Low-Voltage Outdoor Lighting

Enjoy the beauty of your landscape (and sure footing) after sunset. Here's how.

Installing low-voltage outdoor lighting is a big-impact DIY project. And since it's low voltage, it's safe to use and install, even for beginners. Outdoor lighting can be used to illuminate paths, steps and dark zones, plus it can add artfully dramatic emphasis to your yard's best features.

By the DIY experts of The Family Handyman Magazine






$100 - $500


Low-voltage outdoor lights provide a pleasant alternative to glaring floodlights. They can be strategically positioned to accent the plants and features you want to highlight. They can be used for safety—to illuminate paths, steps and dark zones. When artfully placed, they can be as beautiful and natural looking as the landscape itself. And since they're low voltage (you can literally add wires and lights to the system while it’s operating), they're safe to use and install. Here we'll show you the special tips and tricks the pros use to install them.

Selecting the right design and components

Walk into any home center or garden center this spring and you’re guaranteed to run into a towering display of low-voltage lighting. You’ll find $69 prepackaged sets and $100 individual lights; plastic fixtures and metal ones; lights you can shine down from trees and up from ponds. The bottom line is, you’ll get what you pay for. We decided to pay about $90 apiece for metal “architectural grade,” low-voltage halogen lights. The halogen bulbs cast a whiter, more focused beam than standard lights—almost like natural sunlight. And the bulbs last longer, some up to 10,000 hours. The metal construction of the fixtures means greater longevity for them too, and we loved the natural burnished look.

As you design and shop for your lighting system, keep in mind:

  • Buy a larger transformer than you’ll initially need so you can add lights later as your landscape (and imagination) expands. If you’ll be installing 400 watts of lights, buy a 600-watt transformer.
  • Avoid over lighting. Outdoor lights look best as accents, broadcasting pools of light. Flooding sitting or planting areas with “stadium lighting” can make them look washed out.
  • When lighting a path, decide whether you want to light only the path or both the path and the features around it. As a rule, the broader the field you want to light, the higher the light pole you’ll need. Path lights with a 20-watt halogen bulb at a 24-in. height should be spaced every 10 ft.
  • Consider seasonal factors. Install lights where they won’t be easily damaged by plows or shovels. And bear in mind that some plants, like hydrangea bushes, sumac and dogwoods with colorful stems, look cool lit up, even when they’re leafless.


For safety's sake, call 811 to have your utility companies mark the location of underground wires and pipes before you dig. The service is usually free—and you’ll avoid dangerous and costly surprises.

Install the lighting components

Pro tips for better design, layout and installation Take the time to install your lights correctly and they’ll last longer, cast more light where you want it and require less maintenance. Get a first-class installation using these tips:

  • If your lights come with press-on fittings—the type that bite through the insulation and into the wire to make their connection—cut them off and use the wire connectors shown in Photo 4. Your connections will be more solid and longer lasting.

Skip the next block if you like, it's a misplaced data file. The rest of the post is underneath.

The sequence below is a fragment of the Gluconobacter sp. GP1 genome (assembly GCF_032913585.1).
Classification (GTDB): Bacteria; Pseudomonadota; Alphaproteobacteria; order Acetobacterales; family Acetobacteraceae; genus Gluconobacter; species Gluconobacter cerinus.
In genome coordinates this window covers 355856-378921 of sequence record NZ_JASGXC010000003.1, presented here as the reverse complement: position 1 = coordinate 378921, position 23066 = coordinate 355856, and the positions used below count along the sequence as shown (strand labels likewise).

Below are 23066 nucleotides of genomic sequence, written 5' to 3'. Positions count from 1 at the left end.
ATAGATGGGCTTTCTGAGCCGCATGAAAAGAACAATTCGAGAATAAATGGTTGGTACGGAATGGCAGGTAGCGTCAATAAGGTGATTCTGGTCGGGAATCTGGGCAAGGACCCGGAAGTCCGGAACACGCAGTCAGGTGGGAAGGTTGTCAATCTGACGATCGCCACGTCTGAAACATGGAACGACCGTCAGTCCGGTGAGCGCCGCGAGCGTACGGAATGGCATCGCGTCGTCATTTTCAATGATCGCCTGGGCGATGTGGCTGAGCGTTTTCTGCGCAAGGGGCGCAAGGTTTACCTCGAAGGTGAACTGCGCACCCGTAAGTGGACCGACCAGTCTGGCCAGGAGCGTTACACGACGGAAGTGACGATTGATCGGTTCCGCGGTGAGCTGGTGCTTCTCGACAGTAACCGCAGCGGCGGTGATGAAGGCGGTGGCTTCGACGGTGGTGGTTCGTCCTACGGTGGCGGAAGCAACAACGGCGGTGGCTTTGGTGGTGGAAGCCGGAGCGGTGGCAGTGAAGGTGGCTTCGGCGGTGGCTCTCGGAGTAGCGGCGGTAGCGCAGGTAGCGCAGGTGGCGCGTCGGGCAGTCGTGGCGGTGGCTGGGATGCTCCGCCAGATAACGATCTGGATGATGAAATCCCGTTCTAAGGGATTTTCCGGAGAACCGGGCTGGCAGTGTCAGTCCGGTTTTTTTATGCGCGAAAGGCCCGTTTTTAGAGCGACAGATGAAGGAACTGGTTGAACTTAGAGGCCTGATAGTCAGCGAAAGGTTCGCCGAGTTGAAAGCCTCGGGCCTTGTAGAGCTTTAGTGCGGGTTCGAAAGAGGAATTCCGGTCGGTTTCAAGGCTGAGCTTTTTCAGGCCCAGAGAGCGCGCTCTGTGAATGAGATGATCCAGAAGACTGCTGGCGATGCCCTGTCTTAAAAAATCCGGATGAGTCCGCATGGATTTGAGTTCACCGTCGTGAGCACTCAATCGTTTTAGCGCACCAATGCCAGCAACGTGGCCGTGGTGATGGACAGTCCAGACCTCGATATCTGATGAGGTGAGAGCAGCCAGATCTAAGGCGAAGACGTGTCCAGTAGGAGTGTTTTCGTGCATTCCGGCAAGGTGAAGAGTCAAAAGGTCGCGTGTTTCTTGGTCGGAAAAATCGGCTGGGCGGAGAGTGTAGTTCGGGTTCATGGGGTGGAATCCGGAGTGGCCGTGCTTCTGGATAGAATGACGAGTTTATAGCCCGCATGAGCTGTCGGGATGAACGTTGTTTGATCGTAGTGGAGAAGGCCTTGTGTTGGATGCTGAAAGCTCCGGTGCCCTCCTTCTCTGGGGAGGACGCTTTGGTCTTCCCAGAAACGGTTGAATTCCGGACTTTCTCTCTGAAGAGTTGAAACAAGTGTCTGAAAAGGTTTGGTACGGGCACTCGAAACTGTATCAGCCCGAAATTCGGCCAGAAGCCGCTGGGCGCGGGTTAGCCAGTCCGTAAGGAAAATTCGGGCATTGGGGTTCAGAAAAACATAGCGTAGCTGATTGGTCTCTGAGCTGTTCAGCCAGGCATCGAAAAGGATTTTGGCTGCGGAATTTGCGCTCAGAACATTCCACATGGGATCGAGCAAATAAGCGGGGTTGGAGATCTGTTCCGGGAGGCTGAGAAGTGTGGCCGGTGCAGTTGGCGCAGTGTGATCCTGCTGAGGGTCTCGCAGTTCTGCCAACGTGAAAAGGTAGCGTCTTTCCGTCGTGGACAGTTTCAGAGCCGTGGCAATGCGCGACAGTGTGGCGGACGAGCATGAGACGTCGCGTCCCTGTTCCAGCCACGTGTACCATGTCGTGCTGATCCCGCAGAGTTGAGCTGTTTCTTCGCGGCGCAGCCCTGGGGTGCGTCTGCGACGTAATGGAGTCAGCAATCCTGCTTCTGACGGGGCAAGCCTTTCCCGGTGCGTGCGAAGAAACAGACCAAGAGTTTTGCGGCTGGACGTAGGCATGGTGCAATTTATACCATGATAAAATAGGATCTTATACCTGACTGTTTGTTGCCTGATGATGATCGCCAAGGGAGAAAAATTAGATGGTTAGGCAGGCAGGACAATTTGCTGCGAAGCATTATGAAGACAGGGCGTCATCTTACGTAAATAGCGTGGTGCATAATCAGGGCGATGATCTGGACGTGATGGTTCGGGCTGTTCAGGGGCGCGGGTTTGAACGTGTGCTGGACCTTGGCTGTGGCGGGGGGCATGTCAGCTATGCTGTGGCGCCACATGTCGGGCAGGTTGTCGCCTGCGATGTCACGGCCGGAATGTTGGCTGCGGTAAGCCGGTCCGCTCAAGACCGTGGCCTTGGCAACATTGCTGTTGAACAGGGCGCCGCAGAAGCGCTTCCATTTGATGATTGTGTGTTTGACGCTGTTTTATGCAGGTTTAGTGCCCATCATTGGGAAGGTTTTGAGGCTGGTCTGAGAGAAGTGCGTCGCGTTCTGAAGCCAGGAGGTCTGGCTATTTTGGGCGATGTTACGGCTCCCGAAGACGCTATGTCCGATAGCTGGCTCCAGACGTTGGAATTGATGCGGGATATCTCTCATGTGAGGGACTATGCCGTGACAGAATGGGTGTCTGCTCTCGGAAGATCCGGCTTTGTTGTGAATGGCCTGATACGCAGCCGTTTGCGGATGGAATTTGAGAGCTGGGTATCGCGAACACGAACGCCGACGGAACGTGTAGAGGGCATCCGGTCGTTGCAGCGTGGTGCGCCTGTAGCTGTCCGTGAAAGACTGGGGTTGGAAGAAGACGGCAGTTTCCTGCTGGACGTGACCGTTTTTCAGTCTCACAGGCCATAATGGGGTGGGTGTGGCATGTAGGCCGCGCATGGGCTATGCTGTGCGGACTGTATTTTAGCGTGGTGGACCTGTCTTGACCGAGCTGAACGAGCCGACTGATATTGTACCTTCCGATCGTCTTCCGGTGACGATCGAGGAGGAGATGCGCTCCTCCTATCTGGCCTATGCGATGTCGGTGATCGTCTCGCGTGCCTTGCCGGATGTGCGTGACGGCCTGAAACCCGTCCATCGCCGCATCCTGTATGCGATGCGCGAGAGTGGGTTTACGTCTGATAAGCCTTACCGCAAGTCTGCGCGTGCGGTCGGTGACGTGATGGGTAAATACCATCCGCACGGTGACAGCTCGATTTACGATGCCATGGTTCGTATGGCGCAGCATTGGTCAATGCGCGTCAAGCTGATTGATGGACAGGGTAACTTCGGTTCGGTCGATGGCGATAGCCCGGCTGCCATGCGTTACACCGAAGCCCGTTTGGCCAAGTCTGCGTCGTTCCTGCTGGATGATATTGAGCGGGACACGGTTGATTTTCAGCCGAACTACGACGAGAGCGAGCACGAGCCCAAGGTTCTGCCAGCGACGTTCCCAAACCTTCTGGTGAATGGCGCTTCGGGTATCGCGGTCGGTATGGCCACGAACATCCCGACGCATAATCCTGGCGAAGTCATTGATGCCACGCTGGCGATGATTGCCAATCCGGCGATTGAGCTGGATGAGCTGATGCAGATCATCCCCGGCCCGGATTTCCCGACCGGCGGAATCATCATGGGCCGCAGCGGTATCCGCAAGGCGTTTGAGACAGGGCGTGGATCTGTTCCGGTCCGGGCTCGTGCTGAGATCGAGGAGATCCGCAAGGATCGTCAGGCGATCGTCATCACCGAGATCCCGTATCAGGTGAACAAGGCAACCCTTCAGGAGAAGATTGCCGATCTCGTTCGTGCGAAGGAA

• The farther a light is from the transformer (and the more lights installed between it and the transformer), the less light it will put out. Avoid this “voltage drop” by creating a tee (Fig. A) and running two short lines rather than one long one. A good rule of thumb is to put no more than 100 watts of lighting on one line. If you want to put ten 20-watt lights on a circuit, make a tee connection with five lights on one line and five on the other. You can also minimize voltage drop by using a thicker gauge wire.
  • Always leave a little extra wire as you hook up the lights. This will give you the freedom to move a light after you’ve hooked it up for testing or after you’ve installed it.
  • Burying the wires should be your last step. Lay everything out, hook up your lights, test your voltage, and look at your results at night before burying the lines.
  • Purchase a transformer with a built-in photocell and timer. Orient the photocell with some western (sunset) orientation so it doesn’t turn lights on too early.

Special Lights for Special Effects

A moon light should be installed 15 to 30 ft. high and have one or more branches between it and the ground to simulate moon shadows. Provide at least 24 in. between the light and branches to prevent "hot spots." Make a 4 x 5-in. base from treated lumber or cedar, mount the light base to it and insert your wire connectors into the hollow light base. Attach the assembly to the tree with galvanized or stainless steel screws. Use plastic wire clips with stainless steel nails to secure the wire to the tree every 3 ft.

Required Tools for this Project

Have the necessary tools for this DIY project lined up before you start—you’ll save time and frustration.

  • Level
  • Extension ladder
  • Garden rake
  • Voltage tester
  • Posthole digger
  • Safety glasses
  • Wire stripper/cutter
  • Wrench set

You'll also need a volt meter, a garden spade and aluminum tent stakes.

Required Materials for this Project

Avoid last-minute shopping trips by having all your materials ready ahead of time. Here's a list.

  • Transformer
  • Lights
  • #10 gauge outdoor wire
  • #12 gauge outdoor wire
  • For each ground light: 1-1/2-in. PVC coupler with ½-in. tee for wire opening
  • 1-1/2 in. x 12-in. PVC pipe, 1-1/2-in. PVC cap with ½-in. female thread
  • ½-in. copper pipe
  • Two ½-in. sweat-to thread copper adapters
  • One box of weatherproof wire connectors

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